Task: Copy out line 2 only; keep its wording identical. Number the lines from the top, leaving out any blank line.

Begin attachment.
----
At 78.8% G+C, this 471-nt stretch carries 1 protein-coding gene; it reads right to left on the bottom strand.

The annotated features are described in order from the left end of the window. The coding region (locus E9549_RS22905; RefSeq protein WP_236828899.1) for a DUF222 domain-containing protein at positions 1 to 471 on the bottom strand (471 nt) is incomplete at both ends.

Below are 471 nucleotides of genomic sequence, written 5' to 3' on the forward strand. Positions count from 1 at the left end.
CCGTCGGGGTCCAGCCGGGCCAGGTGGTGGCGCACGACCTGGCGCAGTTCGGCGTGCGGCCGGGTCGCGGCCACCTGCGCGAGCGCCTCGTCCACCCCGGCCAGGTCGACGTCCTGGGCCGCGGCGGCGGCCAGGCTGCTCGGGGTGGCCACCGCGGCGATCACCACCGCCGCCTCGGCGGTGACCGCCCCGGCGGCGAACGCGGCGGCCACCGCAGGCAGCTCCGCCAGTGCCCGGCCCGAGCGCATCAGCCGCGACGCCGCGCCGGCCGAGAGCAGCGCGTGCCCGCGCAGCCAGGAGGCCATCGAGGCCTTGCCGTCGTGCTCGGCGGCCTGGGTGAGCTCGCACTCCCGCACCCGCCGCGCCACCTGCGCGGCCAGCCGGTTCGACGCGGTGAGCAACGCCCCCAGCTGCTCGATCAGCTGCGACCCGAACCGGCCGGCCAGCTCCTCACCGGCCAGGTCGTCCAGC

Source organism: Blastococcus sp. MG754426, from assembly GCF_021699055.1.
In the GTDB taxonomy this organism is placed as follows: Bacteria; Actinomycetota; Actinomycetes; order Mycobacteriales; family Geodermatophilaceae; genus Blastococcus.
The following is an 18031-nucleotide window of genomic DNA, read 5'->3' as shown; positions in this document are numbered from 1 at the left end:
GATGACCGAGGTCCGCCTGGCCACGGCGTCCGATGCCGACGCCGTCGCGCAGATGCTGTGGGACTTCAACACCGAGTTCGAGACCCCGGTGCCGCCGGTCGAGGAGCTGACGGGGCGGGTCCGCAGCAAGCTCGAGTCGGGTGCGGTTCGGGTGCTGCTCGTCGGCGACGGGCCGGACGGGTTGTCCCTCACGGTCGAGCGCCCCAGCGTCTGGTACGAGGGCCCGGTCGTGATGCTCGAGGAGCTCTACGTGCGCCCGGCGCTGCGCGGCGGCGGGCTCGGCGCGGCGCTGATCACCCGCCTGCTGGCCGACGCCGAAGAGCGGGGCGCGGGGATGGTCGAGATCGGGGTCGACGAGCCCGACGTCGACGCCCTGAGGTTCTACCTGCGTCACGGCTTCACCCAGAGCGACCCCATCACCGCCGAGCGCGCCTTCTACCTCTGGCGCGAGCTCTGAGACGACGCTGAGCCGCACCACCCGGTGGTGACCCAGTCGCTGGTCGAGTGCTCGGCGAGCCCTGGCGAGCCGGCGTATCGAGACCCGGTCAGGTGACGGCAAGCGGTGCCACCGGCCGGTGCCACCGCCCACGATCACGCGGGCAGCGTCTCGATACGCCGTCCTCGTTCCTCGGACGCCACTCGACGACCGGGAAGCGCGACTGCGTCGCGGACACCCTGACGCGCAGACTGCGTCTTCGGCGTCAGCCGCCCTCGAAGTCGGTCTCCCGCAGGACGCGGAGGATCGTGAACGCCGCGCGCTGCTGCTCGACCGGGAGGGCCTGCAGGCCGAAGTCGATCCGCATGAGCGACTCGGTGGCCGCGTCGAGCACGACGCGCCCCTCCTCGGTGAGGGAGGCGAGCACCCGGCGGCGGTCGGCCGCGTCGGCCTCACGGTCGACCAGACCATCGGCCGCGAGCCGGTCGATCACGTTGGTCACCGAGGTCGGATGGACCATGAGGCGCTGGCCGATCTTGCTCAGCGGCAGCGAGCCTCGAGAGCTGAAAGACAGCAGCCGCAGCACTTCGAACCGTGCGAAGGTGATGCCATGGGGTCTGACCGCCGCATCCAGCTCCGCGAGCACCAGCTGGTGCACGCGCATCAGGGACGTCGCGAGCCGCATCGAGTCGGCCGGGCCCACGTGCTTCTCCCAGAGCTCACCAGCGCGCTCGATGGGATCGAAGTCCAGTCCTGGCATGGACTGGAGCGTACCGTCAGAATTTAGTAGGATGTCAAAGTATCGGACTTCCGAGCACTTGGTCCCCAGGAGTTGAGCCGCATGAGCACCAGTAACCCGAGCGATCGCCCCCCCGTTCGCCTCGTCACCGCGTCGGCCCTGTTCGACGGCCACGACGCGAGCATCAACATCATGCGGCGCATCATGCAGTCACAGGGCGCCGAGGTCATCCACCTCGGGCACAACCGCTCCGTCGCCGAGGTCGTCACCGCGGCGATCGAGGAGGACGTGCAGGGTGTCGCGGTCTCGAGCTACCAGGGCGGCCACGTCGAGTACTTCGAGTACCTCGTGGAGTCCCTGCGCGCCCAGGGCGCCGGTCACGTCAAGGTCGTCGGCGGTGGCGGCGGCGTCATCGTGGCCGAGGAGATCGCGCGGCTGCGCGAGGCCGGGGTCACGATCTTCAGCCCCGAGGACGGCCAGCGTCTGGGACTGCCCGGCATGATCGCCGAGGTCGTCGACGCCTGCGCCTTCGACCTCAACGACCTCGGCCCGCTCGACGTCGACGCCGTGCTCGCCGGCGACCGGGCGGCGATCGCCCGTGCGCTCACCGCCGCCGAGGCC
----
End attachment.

The annotated features are described in order from the left end of the window. The coding region (locus E9549_RS22905; RefSeq protein WP_236828899.1) for a DUF222 domain-containing protein at positions 1 to 471 on the bottom strand (471 nt) is incomplete at both ends.